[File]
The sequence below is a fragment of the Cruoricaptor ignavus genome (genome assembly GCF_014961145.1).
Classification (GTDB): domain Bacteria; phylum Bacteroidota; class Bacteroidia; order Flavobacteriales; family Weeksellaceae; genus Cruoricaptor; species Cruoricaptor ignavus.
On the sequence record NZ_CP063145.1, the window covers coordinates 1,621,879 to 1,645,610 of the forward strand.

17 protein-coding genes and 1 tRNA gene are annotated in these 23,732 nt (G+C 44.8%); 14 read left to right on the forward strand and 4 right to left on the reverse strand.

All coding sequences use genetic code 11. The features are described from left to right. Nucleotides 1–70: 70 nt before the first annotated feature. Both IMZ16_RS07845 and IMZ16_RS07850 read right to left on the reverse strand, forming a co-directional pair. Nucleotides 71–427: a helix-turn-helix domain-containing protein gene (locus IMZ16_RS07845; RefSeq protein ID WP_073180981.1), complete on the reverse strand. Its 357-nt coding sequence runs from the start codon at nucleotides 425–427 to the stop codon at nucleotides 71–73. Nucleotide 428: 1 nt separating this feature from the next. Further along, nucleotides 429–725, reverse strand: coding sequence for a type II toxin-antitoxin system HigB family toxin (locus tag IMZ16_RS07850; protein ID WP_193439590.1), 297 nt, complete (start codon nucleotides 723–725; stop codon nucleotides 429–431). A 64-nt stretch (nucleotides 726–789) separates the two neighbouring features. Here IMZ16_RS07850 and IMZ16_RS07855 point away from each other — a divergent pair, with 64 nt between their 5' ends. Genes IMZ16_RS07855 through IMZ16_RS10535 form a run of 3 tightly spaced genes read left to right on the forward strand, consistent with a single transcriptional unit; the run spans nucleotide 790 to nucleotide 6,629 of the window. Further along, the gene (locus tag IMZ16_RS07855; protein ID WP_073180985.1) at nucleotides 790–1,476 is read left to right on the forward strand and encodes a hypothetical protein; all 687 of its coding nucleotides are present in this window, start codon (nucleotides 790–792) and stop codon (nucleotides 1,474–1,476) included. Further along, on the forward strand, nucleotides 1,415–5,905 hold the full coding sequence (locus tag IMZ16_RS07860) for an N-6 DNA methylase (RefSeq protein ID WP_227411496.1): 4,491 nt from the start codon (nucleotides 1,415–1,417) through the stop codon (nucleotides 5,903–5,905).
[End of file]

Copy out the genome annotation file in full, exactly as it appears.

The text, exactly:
The sequence below is a fragment of the Cruoricaptor ignavus genome (genome assembly GCF_014961145.1).
Classification (GTDB): domain Bacteria; phylum Bacteroidota; class Bacteroidia; order Flavobacteriales; family Weeksellaceae; genus Cruoricaptor; species Cruoricaptor ignavus.
On the sequence record NZ_CP063145.1, the window covers coordinates 1,621,879 to 1,645,610 of the forward strand.

17 protein-coding genes and 1 tRNA gene are annotated in these 23,732 nt (G+C 44.8%); 14 read left to right on the forward strand and 4 right to left on the reverse strand.

All coding sequences use genetic code 11. The features are described from left to right. Nucleotides 1–70: 70 nt before the first annotated feature. Both IMZ16_RS07845 and IMZ16_RS07850 read right to left on the reverse strand, forming a co-directional pair. Nucleotides 71–427: a helix-turn-helix domain-containing protein gene (locus IMZ16_RS07845; RefSeq protein ID WP_073180981.1), complete on the reverse strand. Its 357-nt coding sequence runs from the start codon at nucleotides 425–427 to the stop codon at nucleotides 71–73. Nucleotide 428: 1 nt separating this feature from the next. Further along, nucleotides 429–725, reverse strand: coding sequence for a type II toxin-antitoxin system HigB family toxin (locus tag IMZ16_RS07850; protein ID WP_193439590.1), 297 nt, complete (start codon nucleotides 723–725; stop codon nucleotides 429–431). A 64-nt stretch (nucleotides 726–789) separates the two neighbouring features. Here IMZ16_RS07850 and IMZ16_RS07855 point away from each other — a divergent pair, with 64 nt between their 5' ends. Genes IMZ16_RS07855 through IMZ16_RS10535 form a run of 3 tightly spaced genes read left to right on the forward strand, consistent with a single transcriptional unit; the run spans nucleotide 790 to nucleotide 6,629 of the window. Further along, the gene (locus tag IMZ16_RS07855; protein ID WP_073180985.1) at nucleotides 790–1,476 is read left to right on the forward strand and encodes a hypothetical protein; all 687 of its coding nucleotides are present in this window, start codon (nucleotides 790–792) and stop codon (nucleotides 1,474–1,476) included. Further along, on the forward strand, nucleotides 1,415–5,905 hold the full coding sequence (locus tag IMZ16_RS07860) for an N-6 DNA methylase (RefSeq protein ID WP_227411496.1): 4,491 nt from the start codon (nucleotides 1,415–1,417) through the stop codon (nucleotides 5,903–5,905).